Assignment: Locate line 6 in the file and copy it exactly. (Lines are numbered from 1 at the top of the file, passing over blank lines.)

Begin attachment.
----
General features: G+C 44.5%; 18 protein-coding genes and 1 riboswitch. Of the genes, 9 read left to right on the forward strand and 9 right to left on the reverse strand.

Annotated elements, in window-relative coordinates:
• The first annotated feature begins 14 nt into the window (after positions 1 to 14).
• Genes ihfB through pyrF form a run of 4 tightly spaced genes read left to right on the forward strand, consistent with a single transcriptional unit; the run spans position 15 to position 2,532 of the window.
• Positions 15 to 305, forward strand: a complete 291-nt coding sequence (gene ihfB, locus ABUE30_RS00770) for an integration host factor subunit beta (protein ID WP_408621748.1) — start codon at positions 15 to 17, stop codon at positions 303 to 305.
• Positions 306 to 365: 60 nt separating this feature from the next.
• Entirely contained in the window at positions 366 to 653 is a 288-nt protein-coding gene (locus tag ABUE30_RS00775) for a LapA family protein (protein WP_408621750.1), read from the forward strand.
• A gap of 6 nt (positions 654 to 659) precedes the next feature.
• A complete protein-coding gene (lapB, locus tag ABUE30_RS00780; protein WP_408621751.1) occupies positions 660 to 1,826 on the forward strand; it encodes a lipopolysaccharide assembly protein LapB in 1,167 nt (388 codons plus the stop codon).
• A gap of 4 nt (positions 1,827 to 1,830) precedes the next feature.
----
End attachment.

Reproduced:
• Positions 306 to 365: 60 nt separating this feature from the next.